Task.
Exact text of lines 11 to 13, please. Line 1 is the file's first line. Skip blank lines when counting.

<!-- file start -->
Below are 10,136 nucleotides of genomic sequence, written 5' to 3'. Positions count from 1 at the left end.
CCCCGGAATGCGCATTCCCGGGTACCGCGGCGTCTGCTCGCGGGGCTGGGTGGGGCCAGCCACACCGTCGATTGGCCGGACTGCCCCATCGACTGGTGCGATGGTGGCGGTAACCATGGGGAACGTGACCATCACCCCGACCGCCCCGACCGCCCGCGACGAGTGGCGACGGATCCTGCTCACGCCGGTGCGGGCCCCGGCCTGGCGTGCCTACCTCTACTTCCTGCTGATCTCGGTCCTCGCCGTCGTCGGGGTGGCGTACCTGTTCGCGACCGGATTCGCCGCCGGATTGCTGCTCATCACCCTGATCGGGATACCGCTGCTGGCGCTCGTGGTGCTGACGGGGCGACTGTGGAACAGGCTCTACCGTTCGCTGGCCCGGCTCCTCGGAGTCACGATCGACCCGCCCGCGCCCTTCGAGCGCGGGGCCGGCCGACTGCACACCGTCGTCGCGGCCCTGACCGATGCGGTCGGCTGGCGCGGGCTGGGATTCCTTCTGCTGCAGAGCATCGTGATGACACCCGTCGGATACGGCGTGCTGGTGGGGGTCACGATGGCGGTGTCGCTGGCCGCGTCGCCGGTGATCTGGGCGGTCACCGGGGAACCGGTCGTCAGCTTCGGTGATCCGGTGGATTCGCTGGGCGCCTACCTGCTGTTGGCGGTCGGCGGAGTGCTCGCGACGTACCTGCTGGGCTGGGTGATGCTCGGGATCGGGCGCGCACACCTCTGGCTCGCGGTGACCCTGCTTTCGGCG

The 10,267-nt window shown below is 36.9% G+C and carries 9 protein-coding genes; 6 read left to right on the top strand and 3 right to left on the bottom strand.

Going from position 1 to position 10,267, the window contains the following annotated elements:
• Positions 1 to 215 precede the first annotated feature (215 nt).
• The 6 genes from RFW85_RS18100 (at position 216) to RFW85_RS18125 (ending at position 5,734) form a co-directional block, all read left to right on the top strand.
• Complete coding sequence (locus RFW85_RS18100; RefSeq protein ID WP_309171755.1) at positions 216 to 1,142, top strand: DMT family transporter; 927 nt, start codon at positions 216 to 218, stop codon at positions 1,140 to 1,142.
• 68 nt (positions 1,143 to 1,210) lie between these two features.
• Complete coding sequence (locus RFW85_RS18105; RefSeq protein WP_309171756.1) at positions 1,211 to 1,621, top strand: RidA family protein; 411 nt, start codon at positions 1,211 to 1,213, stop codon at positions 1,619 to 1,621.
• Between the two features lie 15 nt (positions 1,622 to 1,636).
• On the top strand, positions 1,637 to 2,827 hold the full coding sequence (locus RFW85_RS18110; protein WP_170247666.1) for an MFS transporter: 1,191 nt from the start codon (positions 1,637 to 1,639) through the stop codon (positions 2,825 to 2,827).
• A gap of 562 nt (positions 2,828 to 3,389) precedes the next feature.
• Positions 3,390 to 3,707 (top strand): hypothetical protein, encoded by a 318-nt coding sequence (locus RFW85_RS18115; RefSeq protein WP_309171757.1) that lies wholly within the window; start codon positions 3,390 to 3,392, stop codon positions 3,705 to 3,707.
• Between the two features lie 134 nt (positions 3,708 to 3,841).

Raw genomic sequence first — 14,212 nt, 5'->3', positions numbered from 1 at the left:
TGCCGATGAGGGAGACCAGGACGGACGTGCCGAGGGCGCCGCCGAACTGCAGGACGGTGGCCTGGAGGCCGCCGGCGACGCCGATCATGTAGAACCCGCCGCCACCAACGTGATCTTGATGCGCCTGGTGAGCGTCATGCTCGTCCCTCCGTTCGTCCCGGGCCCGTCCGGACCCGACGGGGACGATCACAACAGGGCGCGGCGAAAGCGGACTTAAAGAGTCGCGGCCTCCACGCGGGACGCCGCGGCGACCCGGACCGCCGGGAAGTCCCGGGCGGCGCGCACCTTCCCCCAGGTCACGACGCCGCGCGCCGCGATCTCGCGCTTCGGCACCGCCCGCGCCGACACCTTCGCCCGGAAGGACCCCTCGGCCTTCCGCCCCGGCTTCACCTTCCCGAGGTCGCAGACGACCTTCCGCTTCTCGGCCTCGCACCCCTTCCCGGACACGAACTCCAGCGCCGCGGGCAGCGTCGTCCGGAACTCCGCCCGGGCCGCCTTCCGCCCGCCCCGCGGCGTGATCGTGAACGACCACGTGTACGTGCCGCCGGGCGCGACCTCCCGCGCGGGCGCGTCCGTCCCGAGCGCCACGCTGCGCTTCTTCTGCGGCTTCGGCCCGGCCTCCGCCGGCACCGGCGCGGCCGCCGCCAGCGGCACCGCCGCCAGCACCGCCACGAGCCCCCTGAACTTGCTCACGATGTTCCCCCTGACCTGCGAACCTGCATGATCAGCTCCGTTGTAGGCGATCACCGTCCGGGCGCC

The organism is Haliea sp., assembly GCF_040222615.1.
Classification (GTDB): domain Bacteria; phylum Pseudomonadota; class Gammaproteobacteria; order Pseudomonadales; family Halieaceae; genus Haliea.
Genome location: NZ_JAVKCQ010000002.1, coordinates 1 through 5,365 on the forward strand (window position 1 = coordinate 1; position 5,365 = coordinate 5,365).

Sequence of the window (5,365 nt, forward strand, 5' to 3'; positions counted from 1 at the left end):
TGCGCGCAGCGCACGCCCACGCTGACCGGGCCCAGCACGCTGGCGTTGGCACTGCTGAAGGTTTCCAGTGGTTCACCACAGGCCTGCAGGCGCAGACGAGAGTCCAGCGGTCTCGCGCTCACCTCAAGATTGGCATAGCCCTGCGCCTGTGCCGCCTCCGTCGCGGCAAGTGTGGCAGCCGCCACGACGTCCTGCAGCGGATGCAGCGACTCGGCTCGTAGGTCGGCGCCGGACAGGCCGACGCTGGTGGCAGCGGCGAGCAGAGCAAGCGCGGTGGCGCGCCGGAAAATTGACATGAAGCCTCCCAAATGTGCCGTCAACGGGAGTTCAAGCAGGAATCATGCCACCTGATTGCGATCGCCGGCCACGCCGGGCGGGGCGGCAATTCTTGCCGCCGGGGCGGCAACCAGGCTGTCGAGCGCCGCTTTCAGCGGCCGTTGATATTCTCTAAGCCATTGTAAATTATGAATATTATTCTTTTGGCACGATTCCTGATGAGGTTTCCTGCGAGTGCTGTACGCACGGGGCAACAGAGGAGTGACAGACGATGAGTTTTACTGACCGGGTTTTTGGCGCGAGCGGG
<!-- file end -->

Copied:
• On the top strand, positions 1,637 to 2,827 hold the full coding sequence (locus RFW85_RS18110; protein WP_170247666.1) for an MFS transporter: 1,191 nt from the start codon (positions 1,637 to 1,639) through the stop codon (positions 2,825 to 2,827).
• A gap of 562 nt (positions 2,828 to 3,389) precedes the next feature.
• Positions 3,390 to 3,707 (top strand): hypothetical protein, encoded by a 318-nt coding sequence (locus RFW85_RS18115; RefSeq protein WP_309171757.1) that lies wholly within the window; start codon positions 3,390 to 3,392, stop codon positions 3,705 to 3,707.